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Male Sparrows Wave Wings Before Engaging in Brawl

Jan 31, 2013 06:39 AM EST
Swap Sparrow
Swamp Sparrow
(Photo : Flickr/ Dick Mansfield/ CC BY 2.0)

A new study finds that male sparrows use wing waves as an aggressive signal to avoid a dangerous brawl.

Biologist Rindy Anderson, from Duke University, and her colleagues have revealed that male birds show aggressive behavior by flipping their wings in order to defend their territory and their mates from other males. "It's high stakes for these little birds. They only live a couple of years, and most only breed once a year, so owning a territory and having a female is high currency," Anderson said in a statement.

To understand the birds' wing-waving behavior, the research team used a robosparrow that looked just like a male swamp sparrow and flipped its wings like a live male.

The robosparrow was taken to a breeding ground in Pennsylvania and was placed in the territories of live male swamp sparrows. Using a nearby sound system, the robotic bird "sang" swamp sparrow songs to garner attention from live males.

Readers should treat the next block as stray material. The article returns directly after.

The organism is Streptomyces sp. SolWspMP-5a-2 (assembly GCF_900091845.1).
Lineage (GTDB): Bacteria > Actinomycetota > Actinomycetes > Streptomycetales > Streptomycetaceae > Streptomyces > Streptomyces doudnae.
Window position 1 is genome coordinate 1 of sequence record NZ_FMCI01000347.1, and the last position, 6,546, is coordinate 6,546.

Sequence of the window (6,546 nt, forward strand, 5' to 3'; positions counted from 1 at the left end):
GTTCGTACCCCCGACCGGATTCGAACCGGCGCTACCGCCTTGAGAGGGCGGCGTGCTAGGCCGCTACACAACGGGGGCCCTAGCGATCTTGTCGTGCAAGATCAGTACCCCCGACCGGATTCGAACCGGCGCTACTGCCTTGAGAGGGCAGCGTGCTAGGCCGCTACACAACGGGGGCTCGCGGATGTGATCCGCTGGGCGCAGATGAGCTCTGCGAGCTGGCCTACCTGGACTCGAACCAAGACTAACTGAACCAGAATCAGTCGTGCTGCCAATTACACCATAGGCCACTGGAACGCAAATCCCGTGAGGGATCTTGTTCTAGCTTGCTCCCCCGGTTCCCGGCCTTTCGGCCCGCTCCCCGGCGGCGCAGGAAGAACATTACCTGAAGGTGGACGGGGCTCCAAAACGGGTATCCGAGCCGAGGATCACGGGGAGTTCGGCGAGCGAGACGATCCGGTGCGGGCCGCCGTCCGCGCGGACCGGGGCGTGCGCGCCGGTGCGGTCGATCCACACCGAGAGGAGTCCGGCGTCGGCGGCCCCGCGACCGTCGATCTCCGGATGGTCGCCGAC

Apart from the robosparrow, the researchers placed a stuffed sparrow that remained stationary and one that twisted from side to side to test the aggressive wing-waving behavior of the live males. They found the wing waves combined with song are more potent than song on its own. In particular, the wing waves evoked aggression from live birds.

Surprisingly, researchers also noticed that the live birds gave strikingly similar aggressive wing-wave signals to all the three invaders. If a live male sparrow waved its wings five times to the stuffed sparrow, he would also wing-wave five times to the wing-waving robot, said the researchers.

Moreover, Anderson had thought that the defending birds would match the signals of the intruding robots. But the level of aggression that the males wanted to signal was individualistic and consistent. "That response makes sense, in retrospect, since attacks can be devastating," Anderson said.

The findings of the study appear in the journal Behavioral Ecology and Sociobiology.

Click here to see how live angry birds flip their wings to show aggressive signals.

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